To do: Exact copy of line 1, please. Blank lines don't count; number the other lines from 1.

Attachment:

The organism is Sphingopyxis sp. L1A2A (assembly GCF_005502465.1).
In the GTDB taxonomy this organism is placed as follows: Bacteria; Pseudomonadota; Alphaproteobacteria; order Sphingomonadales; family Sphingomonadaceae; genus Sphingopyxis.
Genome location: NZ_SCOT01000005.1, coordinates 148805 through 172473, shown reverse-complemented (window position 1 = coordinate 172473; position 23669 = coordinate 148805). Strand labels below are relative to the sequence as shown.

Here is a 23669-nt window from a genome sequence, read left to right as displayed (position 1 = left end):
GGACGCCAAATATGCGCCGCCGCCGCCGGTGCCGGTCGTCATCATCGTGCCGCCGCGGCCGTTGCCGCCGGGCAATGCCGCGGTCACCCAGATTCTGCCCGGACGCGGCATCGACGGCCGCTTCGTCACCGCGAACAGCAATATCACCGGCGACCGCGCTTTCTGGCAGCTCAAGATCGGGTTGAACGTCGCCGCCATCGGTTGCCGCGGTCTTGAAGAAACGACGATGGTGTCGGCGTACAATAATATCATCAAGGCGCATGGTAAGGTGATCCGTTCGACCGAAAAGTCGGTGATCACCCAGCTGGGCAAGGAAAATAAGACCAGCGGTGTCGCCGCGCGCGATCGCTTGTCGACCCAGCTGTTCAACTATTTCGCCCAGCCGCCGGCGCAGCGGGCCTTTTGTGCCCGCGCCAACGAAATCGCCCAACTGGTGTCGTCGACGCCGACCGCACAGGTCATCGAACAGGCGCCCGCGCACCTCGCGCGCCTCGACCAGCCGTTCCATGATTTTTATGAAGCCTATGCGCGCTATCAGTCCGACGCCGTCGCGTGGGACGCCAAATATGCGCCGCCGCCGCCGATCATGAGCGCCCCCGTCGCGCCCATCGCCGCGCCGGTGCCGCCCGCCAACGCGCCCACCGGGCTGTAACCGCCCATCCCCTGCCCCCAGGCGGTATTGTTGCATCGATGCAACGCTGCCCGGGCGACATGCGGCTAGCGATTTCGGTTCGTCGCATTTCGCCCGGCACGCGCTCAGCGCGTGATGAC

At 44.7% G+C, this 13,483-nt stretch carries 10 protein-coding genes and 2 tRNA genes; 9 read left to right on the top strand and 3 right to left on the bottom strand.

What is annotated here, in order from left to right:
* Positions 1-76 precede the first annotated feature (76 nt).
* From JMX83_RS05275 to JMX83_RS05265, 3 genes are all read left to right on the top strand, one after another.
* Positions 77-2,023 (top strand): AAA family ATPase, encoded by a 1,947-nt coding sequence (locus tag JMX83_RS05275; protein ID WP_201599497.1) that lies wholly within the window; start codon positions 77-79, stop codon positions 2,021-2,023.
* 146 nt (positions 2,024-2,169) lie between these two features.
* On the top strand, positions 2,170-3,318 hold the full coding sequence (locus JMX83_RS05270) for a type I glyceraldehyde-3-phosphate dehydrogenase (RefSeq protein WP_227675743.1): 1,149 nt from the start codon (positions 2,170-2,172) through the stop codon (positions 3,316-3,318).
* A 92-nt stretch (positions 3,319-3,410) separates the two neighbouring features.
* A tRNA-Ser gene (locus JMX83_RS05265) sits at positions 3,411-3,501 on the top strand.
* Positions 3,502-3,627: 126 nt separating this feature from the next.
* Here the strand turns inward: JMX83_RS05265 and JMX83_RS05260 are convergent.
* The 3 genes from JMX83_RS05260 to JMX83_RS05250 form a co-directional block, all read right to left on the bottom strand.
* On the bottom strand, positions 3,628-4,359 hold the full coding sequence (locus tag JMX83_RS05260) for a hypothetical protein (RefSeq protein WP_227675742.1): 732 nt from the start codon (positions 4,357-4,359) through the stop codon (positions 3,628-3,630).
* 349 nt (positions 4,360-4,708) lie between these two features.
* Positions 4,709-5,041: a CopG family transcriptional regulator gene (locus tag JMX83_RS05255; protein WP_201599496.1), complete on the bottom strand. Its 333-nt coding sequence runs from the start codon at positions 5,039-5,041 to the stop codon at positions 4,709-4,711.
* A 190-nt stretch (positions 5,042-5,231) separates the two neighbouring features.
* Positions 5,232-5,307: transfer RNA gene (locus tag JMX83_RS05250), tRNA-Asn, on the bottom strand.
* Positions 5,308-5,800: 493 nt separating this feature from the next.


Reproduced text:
The organism is Sphingopyxis sp. L1A2A (assembly GCF_005502465.1).